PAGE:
- Associated Press - Friday, February 17, 2017

RALEIGH, N.C. (AP) - A former longtime North Carolina state legislator accused of using more than $200,000 in campaign funds for his personal benefit pleaded guilty on Friday to federal fraud and tax charges.

Ex-Sen. Fletcher Hartsell of Concord entered the plea deal in Winston-Salem federal court.

Court documents show the Republican pleaded guilty to three counts before U.S. District Judge Thomas Schroeder. Two of the counts say Hartsell filed 2010 tax returns that failed to note nearly $84,000 in income and included almost $19,000 in false deductions. The other count accused him of committing mail fraud by soliciting campaign donations that he used for other purposes.

Under the plea agreement, more than 20 other counts issued against him in November will be dismissed at a sentencing hearing scheduled for May 16.

The agreement notes that maximum prison time for the mail fraud count is 20 years, and three years for each tax count. The fines for each count can be up to $250,000. Other monetary payments and forfeitures of money also are possible, according to the agreement, signed by Hartsell, his lawyer and Acting U.S. Attorney Sandra Hairston.



Hartsell’s attorney, Richard Glaser of Charlotte, confirmed Friday’s plea in a brief interview but declined further comment.

Hartsell, 70, joined the Senate in 1991 and served for 13 terms, making him the longest-serving senator until he decided not to seek re-election last fall. Well-liked by his colleagues on both sides of the aisle, Hartsell had leadership roles on a Senate judiciary committee and the tax-writing committee.

Hartsell “made a lasting mark on North Carolina and earned the respect of his peers from both parties during more than 25 years of public service, and I am saddened by today’s news,” state Senate leader Phil Berger, R-Rockingham, said in a news release.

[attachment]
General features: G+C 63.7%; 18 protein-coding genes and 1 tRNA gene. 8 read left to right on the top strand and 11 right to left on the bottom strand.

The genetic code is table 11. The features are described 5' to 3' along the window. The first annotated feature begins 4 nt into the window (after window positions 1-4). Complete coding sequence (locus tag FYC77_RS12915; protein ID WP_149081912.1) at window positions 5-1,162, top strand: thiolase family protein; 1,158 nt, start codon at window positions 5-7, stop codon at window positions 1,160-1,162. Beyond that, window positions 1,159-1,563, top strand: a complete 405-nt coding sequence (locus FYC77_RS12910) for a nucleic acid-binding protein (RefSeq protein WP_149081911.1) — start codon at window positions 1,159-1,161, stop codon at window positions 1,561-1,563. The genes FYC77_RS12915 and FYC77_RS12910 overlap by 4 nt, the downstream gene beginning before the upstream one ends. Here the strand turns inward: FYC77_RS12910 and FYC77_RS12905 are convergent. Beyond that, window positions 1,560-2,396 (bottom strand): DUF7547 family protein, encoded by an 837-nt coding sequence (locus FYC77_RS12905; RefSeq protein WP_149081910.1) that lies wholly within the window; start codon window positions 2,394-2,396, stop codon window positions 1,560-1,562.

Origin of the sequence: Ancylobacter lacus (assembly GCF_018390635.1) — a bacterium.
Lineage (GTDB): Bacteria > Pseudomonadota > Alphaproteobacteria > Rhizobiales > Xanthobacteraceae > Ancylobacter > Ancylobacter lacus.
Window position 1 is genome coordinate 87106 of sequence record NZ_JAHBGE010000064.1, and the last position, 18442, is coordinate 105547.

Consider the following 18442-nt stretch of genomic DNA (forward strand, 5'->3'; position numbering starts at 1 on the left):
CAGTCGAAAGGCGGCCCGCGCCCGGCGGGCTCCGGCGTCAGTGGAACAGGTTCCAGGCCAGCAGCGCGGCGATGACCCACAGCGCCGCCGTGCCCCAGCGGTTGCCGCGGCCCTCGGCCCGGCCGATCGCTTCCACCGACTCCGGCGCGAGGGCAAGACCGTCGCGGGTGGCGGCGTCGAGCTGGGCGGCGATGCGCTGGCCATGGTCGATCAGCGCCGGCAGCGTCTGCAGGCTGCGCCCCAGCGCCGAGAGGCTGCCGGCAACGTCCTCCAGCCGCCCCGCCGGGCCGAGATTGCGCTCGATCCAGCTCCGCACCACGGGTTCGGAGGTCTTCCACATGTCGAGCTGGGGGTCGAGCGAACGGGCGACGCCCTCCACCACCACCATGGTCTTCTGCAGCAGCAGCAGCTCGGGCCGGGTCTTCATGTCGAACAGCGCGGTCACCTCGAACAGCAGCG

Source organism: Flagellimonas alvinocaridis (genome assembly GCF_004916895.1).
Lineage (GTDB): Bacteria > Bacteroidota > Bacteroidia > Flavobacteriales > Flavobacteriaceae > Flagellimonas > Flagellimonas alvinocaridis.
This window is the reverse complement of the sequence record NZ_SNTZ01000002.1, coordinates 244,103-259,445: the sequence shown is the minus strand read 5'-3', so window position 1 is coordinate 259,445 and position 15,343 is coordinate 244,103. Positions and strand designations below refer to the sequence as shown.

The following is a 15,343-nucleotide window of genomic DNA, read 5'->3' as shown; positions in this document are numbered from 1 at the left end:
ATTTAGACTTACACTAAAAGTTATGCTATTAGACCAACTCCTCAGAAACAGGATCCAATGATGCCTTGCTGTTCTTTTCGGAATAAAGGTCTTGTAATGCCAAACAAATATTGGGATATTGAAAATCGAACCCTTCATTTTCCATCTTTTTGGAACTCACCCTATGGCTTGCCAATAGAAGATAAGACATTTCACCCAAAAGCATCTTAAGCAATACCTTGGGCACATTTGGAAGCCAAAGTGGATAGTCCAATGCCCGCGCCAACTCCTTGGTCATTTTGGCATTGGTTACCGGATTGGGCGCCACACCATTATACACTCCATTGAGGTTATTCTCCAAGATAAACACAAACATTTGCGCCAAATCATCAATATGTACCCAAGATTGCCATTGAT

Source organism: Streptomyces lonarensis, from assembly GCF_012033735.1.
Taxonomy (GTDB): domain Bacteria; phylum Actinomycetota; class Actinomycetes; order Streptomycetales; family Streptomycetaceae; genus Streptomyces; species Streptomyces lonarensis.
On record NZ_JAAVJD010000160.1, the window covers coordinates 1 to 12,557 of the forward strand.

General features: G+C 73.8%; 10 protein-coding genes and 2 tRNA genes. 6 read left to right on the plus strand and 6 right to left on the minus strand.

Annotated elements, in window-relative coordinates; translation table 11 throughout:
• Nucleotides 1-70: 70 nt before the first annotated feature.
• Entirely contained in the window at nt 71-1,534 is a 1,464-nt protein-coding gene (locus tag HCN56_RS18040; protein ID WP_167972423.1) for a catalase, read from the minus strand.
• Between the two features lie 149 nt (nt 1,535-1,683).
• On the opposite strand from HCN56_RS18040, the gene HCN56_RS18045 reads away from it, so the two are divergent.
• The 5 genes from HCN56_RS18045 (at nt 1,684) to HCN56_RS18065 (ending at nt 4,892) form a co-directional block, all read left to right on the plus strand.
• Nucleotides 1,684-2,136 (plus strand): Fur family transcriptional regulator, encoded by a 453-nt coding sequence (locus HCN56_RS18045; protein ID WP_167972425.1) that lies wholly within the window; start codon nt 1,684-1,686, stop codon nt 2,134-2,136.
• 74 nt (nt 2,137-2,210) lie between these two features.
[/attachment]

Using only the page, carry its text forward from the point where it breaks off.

A document filed by federal prosecutors Thursday designed to lay out the basis for a guilty plea said Hartsell used about $210,000 from his campaign committee between 2007 and 2015 “to pay for personal goods and services for his own enrichment.”

A 2006 state law limited the use of campaign funds essentially to expenses related to running for or holding public office, and to charity.

Hartsell, himself an attorney, attended State Board of Elections training sessions and confirmed each year that he had received campaign-finance materials spelling out spending restrictions, the U.S. Attorney’s document says.

The State Board of Elections began investigating Hartsell’s campaign expenses in early 2013. Prosecutors say he used campaign committee money to pay for haircuts, a car club membership, personal vacations and a family birthday party, but claimed the expenses as being related to his campaign or to his office.

Court documents show Hartsell originally told a board investigator that expenditures for a trip to Charleston, South Carolina, with his wife’s hand-bell choir were proper because constituents were present, while attending a performance of “Jersey Boys” constituted “therapy” for him.

When converting campaign funds to personal use, Hartsell failed to report the money as income on his federal tax returns, the prosecutors wrote.

Before the federal indictment, a Wake County grand jury last June indicted Hartsell on three felony counts of filing false campaign finance reports. That case is pending. Wake County District Attorney Lorrin Freeman said late Friday by email that she hopes “to resolve those without a trial in the next few weeks.”

Copyright © 2019 The Washington Times, LLC.

The Washington Times Comment Policy

The Washington Times welcomes your comments on Spot.im, our third-party provider. Please read our Comment Policy before commenting.

 

Click to Read More and View Comments

Click to Hide